“When it comes to empathy, there’s no manual for that.”
The single fact that we know more about our solar system than Earth’s oceans, is a disturbing thing to imagine. In what year we’ll be able to discover all the unknown depths of an unfathomable body of salt and water; but in the year of 2019, humanity achieved at least to build laboratories and mining facilities on the ocean bed.
Honor Code’s debut psychological horror, Narcosis, starts out with a perfectly voiced-over monologue telling us how the company Oceanova is achieving big by mining methane in depths of the Pacific Ocean. As the protagonist, we go through some basic training and our story starts with a punch. A punch delivered by an immense tectonic force, around a Richter scale of 8 –I’m sure nobody would want to imagine being exposed to an earthquake when you have 3,5 kilometers of water between you and the sky.
After that, well, I won’t spoil the fun. Even thought of not telling about the earthquake.
Safe & Dry
Narcosis does two things flawless: Creating a beautiful & haunting atmosphere and telling a great story. The other elements has their flaws, we’ll come to that; but the narrative… It was exquisite. Even if you don’t like the genre, you should give it a try for the sake of its perfect ending.
As for the atmosphere, did you like Cryostasis? I cannot relate to a certain element (except frozen methane textures), but the tone of Narcosis reminded me Cryostasis a lot. Loneliness, a deep sense of uneasiness, hopelessness. It all comes in a beautifully designed package. And also, as an “unreliable” protagonist, the suspense is always at its peak: Because you can never be sure of what to expect in the next room, because you gradually go insane in your journey you are making under tons and tons of dark water…
…In which, some deep sea monsters dwell; those we generally see only in weird documentaries. While being non-fictional; one of them, a great octopus is on the edge of being a myth. But who knows? All those “Kraken” stories should have some point, at least. Anyway, these creatures; sometimes a giant spidercrab that wants you to stand the f*** away, or a cuttlefish that wants to cuddle the f*** out of your face consist the action part of Narcosis. While being a little unresponsive and slow, these sections surely ascertains the distinction of Narcosis from other walking simulators. We fight back. Slowly, but somewhat realistically, we fight back –with consequences: Every fight increases your oxygen use drastically. And in this game, you don’t have a health bar, instead you have to look out for your oxygen resources. Because, you know, you are in a high-pressure suit which looks like a small submarine from the outside and is hard to puncture (except for spidercrabs).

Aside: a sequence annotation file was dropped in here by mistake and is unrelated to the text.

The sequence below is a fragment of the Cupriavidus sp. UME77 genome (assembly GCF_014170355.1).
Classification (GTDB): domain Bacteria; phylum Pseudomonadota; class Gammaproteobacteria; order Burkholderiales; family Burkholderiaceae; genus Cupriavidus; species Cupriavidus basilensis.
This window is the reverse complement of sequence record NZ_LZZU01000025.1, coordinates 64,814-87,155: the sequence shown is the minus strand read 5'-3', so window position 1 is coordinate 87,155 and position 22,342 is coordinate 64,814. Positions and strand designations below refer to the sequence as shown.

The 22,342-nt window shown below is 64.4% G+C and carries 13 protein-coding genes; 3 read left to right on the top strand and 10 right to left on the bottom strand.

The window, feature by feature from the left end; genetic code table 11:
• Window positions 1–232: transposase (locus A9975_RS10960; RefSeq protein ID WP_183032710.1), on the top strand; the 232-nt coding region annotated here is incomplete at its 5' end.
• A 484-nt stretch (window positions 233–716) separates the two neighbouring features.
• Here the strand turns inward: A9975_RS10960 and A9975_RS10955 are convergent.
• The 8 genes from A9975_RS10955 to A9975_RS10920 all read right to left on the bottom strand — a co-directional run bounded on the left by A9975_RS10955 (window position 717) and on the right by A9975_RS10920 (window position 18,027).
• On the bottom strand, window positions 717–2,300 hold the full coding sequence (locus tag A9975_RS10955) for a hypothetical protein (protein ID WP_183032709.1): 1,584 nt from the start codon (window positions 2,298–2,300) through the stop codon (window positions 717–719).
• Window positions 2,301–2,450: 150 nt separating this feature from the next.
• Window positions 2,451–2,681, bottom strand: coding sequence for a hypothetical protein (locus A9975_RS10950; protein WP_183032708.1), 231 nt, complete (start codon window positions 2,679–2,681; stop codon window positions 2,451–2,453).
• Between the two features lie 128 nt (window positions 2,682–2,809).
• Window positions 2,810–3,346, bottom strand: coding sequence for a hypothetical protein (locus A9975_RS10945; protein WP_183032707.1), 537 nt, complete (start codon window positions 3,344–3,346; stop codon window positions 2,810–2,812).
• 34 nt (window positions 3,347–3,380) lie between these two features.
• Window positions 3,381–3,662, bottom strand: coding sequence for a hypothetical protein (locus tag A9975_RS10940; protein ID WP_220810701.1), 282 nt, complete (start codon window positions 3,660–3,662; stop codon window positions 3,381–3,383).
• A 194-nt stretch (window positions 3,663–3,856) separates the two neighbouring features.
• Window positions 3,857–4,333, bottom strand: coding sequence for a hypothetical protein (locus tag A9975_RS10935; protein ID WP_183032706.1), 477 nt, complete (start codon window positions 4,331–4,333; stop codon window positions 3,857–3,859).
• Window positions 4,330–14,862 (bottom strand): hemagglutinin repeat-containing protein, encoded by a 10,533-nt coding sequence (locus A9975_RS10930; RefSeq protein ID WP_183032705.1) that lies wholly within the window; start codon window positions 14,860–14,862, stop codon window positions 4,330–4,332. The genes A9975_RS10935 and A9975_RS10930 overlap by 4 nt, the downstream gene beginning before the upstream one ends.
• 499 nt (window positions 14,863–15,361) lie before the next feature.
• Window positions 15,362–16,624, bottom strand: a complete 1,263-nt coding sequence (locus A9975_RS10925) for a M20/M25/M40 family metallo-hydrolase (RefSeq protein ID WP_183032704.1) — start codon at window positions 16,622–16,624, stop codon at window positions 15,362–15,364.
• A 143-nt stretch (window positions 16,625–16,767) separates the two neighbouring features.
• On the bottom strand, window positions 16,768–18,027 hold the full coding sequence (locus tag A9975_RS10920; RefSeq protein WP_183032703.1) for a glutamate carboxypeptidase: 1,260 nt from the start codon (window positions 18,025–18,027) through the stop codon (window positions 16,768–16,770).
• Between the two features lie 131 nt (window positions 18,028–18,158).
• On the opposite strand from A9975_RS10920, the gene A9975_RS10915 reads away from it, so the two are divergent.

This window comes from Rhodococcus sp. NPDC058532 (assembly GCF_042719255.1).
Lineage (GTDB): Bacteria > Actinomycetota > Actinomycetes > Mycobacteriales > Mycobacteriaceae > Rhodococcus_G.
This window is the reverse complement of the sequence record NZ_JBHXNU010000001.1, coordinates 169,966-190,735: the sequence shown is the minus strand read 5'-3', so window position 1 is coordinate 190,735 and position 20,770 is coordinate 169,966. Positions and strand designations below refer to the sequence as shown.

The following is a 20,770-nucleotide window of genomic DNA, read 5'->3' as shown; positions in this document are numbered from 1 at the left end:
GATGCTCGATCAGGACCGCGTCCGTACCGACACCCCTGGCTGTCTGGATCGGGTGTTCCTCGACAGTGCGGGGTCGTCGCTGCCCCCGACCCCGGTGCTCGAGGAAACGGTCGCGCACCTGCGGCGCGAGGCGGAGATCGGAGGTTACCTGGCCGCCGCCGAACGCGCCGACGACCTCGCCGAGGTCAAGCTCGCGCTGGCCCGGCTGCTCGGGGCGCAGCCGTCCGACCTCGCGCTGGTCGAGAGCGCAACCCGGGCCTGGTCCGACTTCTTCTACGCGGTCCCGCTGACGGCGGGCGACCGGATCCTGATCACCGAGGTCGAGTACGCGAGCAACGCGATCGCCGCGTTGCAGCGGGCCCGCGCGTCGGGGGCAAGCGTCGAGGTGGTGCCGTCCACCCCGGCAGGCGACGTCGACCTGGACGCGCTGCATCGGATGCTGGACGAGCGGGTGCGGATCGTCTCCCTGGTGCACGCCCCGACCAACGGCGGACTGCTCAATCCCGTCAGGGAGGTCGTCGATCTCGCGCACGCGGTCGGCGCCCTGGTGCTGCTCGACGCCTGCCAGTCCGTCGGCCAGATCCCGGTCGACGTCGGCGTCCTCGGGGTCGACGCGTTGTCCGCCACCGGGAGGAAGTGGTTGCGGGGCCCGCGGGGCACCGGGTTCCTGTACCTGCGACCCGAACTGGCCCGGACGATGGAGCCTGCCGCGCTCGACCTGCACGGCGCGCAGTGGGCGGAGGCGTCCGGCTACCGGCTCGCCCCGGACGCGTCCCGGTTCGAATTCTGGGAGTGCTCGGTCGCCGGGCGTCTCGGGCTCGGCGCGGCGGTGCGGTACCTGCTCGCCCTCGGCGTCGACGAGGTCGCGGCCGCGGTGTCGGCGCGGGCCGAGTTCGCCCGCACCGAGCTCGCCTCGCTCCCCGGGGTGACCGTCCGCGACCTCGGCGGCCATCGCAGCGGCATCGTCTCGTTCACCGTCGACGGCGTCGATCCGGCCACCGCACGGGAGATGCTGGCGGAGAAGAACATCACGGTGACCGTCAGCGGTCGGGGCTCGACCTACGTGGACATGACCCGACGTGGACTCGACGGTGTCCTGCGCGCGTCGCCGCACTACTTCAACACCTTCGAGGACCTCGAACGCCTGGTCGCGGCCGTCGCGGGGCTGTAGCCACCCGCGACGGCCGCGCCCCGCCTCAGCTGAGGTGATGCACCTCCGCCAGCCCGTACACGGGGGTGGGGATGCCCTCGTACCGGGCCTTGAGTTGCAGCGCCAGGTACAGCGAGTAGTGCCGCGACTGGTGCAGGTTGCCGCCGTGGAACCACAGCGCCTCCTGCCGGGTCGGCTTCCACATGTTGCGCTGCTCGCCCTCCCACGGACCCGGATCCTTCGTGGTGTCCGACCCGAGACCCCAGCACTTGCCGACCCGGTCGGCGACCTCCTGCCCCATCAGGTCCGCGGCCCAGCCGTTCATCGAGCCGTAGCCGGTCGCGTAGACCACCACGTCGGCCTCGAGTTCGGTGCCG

Gameplay of Narcosis seems a little bit off at the first glance, but in time, you realize that this feeling is a deliberate design choice. Not being able to look down, for example, may annoy some players; but in that enormous suit, you shouldn’t be able to, realistically. This inability of movement makes some parts of the game harder and tenser than usual, and that’s a good thing in my opinion. Also, the control scheme is a bit different from other first person games. You don’t control the character’s body as a whole, but as two parts: Mouse to move your head, keyboard to move your suit. This feels like you are driving the suit and it is a fantastic experience when you get used to it. It also makes the VR experience exquisite, I’ve heard. I don’t have a VR device. I am broke. Ehrm.